MILL CREEK – When she started volunteering at Mill Creek Elementary School, JoAnn Anderson set a goal to continue until her 80th birthday.
“Now, it’s until I’m 85,” she said. Elizabeth Armstrong / The Herald
Elizabeth Armstrong / The Herald
Anderson, who turns 84 in April, has volunteered at the school for 14 years. While she has slowed down during that time, her passion for helping students with spelling and math is as vibrant as ever.
“I find it really gives me energy, the days I go to school,” she said.
Volunteering at a school is something Anderson wishes more people her age would do.
“Just to give a couple of hours a week, I think it’d be so great for them – and it’s so great for the schools,” she said.
There certainly is a need, said teacher Donna Lemke, overlooking her classroom of 25 second-graders. “They all have needs, and we just can’t meet them all without helpers. We can never have enough.”
Anderson, who initially spent every day at the school, has slowed her pace, especially since being gone for seven weeks to recover from knee surgery. She now works each Tuesday with students in Lemke’s classroom.
With her long absence, many of this year’s second-graders don’t know Anderson as well, Lemke said. “Other classes, when she would come in, everyone would knock her over practically, giving her hugs. ‘Mrs. Anderson is here!’
“Kids can tell when someone genuinely cares about them.”
Out in the hall, Anderson rests her cane against a table and inclines her head toward a boy she is helping with spelling words. “Your printing is nice,” she says.
She turns over the piece of paper and writes out a few addition and subtraction equations. “Do you like math? That’s good. Math is fun.”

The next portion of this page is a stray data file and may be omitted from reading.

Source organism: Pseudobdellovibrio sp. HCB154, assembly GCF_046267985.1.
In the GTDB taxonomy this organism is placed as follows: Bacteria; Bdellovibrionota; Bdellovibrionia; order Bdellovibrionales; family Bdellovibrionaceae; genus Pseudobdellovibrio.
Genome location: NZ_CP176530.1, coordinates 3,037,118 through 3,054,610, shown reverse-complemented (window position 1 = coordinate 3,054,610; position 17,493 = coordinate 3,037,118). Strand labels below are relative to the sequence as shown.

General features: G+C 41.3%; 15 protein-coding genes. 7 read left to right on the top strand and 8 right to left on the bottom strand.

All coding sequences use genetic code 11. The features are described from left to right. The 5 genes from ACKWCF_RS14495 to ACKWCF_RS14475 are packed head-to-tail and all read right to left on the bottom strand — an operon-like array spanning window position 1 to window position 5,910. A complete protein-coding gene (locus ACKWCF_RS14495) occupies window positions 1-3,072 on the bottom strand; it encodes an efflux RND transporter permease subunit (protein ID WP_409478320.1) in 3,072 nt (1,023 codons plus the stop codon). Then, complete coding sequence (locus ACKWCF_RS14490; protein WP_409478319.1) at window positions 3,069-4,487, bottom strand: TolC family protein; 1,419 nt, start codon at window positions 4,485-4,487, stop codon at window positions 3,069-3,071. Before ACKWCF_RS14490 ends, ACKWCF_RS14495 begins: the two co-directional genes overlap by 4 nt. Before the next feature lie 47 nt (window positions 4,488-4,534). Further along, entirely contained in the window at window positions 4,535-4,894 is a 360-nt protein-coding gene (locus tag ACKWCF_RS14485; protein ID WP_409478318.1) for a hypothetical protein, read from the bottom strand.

Peyton Kelley, 8, said he liked the time. “It just helps me getting my brain working a little more,” he said. “She’s very nice.”
Anderson has always volunteered in some way, from the PTA when her own two children were in school to her current place on the board of the Women’s Club in Mill Creek.
Widowed for a second time at age 70, she asked herself what she would do with the rest of her life. She thought of her daughter, who struggled to read as a child, and decided to start volunteering at the school.
“I thought it was going to be something where I was helping,” she said. “But honestly, it’s been so much more rewarding.”
The relationship blossomed in other ways as Anderson applied her interest in gardening to the school campus.
“It was so depressing, every morning walking by those weeds,” she said, scanning the school’s central courtyard.
She started planting a few bulbs with students. Soon, her gardening club and students’ class projects took over. Native flowerbeds and colorful murals now mark the area.
In the center of it all is a statue of a young girl reading a book, donated by Anderson. Students and staff have dubbed the girl “JoAnn” in her honor.
“She is just an amazing woman,” said Lemke, who has taught at the school for 17 years. “I wish I had as much energy as she does.”
Anderson said teachers such as Lemke are the real heroes, remembering when she first approached her about helping.
“I never was a teacher. She said that was OK,” Anderson recalled, “just to come with a smile.”
Reporter Melissa Slager: 425-339-3465 or email@example.com.